INTRODUCTION: CSF levels of established Alzheimer's disease (AD) biomarkers remain stable despite disease progression, and non-amyloid non-tau biomarkers have the potential of informing disease stage and progression. We previously identified complement 3 (C3) to be decreased in AD dementia, but this change was not found by others in earlier AD stages. We hypothesized that levels of C3 and associated factor H (FH) can potentially distinguish between mild cognitive impairment (MCI) and dementia stages of AD, but we also found their levels to be influenced by age and disease status.
RESULTS: We developed a biochemical/bioinformatics pipeline to optimize the handling of complex interactions between variables in validating biochemical markers of disease. We used data from the Alzheimer's Disease Neuro-imaging Initiative (ADNI, n = 230) to build parallel machine learning models, and objectively tested the models in a test cohort (n = 73) of MCI and mild AD patients independently recruited from Emory University. Whereas models incorporating age, gender, APOE ε4 status, and CSF amyloid and tau levels failed to reliably distinguish between MCI and mild AD in ADNI, introduction of CSF C3 and FH levels reproducibly improved the distinction between the two AD stages in ADNI (p < 0.05) and the Emory cohort (p = 0.014). Within each AD stage, the final model also distinguished between fast vs. slower decliners (p < 0.001 for MCI, p = 0.007 for mild AD), with lower C3 and FH levels associated with more advanced disease and faster progression.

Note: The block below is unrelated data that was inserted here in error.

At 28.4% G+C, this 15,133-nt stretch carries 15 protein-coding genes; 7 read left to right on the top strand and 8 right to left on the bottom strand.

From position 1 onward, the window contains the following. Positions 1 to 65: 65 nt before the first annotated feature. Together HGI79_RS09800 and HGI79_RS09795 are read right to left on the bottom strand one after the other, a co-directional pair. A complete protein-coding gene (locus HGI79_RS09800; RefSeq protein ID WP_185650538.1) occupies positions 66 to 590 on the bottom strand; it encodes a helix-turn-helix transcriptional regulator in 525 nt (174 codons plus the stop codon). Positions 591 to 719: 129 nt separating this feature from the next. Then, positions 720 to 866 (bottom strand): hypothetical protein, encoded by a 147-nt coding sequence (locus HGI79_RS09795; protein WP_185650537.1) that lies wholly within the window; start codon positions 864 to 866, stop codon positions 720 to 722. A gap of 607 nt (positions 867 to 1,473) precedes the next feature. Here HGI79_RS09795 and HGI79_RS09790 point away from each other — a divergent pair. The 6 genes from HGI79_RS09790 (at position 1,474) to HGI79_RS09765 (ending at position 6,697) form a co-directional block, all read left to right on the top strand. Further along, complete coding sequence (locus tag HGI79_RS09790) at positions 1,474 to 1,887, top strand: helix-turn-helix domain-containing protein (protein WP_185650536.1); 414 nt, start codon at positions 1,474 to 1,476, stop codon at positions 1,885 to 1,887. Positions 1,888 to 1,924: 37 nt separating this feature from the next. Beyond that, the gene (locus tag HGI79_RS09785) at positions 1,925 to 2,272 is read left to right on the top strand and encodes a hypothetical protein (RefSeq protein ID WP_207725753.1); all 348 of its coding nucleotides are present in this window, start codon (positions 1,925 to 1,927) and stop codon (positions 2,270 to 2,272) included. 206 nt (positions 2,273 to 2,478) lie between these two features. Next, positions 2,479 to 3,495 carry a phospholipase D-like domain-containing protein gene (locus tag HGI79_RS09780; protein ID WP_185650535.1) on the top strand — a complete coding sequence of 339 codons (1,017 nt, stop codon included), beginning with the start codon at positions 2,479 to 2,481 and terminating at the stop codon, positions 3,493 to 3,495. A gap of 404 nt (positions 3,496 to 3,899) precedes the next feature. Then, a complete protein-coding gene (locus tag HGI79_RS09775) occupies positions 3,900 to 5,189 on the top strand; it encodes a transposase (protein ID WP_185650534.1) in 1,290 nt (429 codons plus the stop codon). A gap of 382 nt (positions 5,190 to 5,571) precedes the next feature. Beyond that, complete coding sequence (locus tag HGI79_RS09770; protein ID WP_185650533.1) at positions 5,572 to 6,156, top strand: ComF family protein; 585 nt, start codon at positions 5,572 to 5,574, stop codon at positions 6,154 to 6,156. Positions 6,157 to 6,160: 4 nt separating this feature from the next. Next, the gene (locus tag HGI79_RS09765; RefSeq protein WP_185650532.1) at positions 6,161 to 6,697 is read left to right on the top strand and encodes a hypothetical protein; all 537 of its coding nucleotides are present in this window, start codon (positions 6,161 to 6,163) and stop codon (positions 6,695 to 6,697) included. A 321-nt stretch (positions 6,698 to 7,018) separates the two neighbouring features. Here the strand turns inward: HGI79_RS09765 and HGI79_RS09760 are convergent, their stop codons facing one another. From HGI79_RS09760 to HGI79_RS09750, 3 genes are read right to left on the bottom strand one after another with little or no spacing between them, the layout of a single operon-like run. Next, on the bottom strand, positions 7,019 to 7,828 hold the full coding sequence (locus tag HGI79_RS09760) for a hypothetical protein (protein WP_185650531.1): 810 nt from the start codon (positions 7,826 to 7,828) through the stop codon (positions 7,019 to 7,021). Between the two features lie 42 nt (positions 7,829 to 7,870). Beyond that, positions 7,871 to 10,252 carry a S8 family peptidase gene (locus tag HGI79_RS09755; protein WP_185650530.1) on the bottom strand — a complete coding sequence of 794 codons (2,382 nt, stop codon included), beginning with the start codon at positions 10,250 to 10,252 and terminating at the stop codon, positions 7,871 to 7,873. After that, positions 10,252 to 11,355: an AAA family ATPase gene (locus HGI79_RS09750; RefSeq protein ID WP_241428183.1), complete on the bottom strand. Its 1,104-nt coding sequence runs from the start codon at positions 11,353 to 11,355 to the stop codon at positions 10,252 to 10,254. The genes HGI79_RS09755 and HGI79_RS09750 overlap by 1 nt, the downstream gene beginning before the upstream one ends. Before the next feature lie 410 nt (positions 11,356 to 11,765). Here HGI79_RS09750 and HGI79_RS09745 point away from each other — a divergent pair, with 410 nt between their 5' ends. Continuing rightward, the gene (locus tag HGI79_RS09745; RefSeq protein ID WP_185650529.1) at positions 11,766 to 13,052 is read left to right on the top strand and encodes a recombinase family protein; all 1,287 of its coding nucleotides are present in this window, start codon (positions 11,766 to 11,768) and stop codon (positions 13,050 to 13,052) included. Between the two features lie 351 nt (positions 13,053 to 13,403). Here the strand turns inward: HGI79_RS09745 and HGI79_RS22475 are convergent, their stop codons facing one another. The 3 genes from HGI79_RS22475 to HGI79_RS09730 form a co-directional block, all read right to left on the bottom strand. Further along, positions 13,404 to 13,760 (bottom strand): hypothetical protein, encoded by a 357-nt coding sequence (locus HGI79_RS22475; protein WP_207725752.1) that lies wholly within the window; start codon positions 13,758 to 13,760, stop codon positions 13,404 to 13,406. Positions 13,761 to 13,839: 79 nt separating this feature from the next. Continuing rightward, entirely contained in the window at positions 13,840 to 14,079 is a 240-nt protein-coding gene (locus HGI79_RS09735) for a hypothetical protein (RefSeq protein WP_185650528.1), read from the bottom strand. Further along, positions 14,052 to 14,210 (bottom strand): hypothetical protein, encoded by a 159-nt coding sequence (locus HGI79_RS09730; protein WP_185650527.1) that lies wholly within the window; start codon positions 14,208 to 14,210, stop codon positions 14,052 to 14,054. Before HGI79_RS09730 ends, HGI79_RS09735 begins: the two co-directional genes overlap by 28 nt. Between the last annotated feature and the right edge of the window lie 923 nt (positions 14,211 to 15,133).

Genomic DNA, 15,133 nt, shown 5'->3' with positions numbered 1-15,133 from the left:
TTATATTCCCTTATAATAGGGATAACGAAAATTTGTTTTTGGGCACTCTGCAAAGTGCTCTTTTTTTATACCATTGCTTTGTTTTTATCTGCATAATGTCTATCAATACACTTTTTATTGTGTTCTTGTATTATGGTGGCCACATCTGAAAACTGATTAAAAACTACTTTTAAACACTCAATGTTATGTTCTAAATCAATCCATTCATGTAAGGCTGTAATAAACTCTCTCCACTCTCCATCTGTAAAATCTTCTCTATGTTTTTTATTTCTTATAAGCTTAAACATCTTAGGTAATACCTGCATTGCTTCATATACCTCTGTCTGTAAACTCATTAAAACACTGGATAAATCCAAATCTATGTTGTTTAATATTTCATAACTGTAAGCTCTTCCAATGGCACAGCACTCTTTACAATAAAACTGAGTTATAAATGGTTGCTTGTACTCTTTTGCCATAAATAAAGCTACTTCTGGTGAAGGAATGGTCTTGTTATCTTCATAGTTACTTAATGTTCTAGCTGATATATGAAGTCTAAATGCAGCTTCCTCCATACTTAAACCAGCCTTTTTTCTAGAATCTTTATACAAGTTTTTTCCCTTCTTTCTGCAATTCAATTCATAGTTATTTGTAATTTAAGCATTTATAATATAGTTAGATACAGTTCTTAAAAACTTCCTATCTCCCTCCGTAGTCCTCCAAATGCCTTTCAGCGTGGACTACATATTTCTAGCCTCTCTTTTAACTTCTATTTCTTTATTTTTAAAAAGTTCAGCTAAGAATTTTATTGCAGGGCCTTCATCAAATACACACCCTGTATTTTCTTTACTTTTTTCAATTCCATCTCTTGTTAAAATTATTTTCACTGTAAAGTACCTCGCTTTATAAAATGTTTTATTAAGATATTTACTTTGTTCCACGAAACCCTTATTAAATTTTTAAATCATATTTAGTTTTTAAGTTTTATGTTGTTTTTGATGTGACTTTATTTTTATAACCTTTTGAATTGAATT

CONCLUSIONS: We propose that CSF C3 and FH alterations may reflect stage-associated biomarker changes in AD, and can complement clinician diagnosis in diagnosing and staging AD using the publically available ADNI database as reference.
ASJC Scopus subject areas
- Pathology and Forensic Medicine
- Clinical Neurology
- Cellular and Molecular Neuroscience